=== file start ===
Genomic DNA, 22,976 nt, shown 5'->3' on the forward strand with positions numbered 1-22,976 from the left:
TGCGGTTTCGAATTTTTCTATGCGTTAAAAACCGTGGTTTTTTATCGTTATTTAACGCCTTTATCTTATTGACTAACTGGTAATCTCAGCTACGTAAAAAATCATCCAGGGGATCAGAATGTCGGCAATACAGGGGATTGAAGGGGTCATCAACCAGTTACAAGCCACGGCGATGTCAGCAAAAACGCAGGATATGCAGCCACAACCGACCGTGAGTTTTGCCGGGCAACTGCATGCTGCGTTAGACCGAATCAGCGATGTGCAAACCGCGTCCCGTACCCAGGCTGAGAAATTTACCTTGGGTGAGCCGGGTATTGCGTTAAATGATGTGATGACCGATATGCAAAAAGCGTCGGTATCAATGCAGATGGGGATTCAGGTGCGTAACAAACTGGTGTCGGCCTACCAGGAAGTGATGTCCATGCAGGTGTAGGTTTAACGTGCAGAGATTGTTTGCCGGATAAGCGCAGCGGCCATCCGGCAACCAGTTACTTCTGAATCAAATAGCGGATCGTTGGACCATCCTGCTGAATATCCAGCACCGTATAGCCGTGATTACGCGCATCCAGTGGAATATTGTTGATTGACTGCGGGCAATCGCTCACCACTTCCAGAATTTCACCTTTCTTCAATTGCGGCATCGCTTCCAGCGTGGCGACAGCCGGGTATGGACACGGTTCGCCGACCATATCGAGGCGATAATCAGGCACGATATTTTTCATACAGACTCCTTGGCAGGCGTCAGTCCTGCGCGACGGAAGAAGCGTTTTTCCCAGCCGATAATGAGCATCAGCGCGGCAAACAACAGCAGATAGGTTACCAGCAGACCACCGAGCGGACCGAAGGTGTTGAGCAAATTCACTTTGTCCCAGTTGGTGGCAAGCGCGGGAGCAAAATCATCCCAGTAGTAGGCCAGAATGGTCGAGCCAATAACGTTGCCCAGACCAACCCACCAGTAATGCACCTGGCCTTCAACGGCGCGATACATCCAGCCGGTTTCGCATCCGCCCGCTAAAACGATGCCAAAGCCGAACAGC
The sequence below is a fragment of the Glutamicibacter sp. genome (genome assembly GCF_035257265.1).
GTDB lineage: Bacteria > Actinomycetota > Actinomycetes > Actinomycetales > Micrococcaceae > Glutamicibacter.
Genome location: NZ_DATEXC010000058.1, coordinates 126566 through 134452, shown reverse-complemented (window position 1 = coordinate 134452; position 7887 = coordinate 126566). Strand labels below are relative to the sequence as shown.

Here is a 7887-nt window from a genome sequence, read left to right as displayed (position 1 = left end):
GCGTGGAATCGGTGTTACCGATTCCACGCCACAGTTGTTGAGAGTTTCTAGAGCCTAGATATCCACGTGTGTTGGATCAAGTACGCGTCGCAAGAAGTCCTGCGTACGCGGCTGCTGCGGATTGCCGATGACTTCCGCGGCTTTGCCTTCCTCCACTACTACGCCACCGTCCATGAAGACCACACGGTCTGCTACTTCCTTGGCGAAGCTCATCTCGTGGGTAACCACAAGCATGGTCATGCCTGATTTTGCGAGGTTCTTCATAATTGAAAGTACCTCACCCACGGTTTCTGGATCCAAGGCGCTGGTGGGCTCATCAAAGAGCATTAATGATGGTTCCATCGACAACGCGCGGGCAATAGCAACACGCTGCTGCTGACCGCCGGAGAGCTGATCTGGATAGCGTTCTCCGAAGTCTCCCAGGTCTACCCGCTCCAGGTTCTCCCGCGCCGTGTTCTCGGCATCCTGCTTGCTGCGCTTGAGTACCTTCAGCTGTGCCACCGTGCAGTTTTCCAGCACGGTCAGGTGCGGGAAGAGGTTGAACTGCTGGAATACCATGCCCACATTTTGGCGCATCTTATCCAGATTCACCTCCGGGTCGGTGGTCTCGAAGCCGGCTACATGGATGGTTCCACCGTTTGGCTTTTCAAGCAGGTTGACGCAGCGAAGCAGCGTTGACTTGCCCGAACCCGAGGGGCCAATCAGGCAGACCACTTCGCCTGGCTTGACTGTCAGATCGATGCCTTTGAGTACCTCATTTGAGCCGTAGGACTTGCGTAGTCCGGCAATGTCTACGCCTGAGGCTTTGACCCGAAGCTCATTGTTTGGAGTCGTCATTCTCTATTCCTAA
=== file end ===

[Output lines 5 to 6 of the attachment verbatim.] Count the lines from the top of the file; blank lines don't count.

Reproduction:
Genome location: NZ_DATEXC010000058.1, coordinates 126566 through 134452, shown reverse-complemented (window position 1 = coordinate 134452; position 7887 = coordinate 126566). Strand labels below are relative to the sequence as shown.

Here is a 7887-nt window from a genome sequence, read left to right as displayed (position 1 = left end):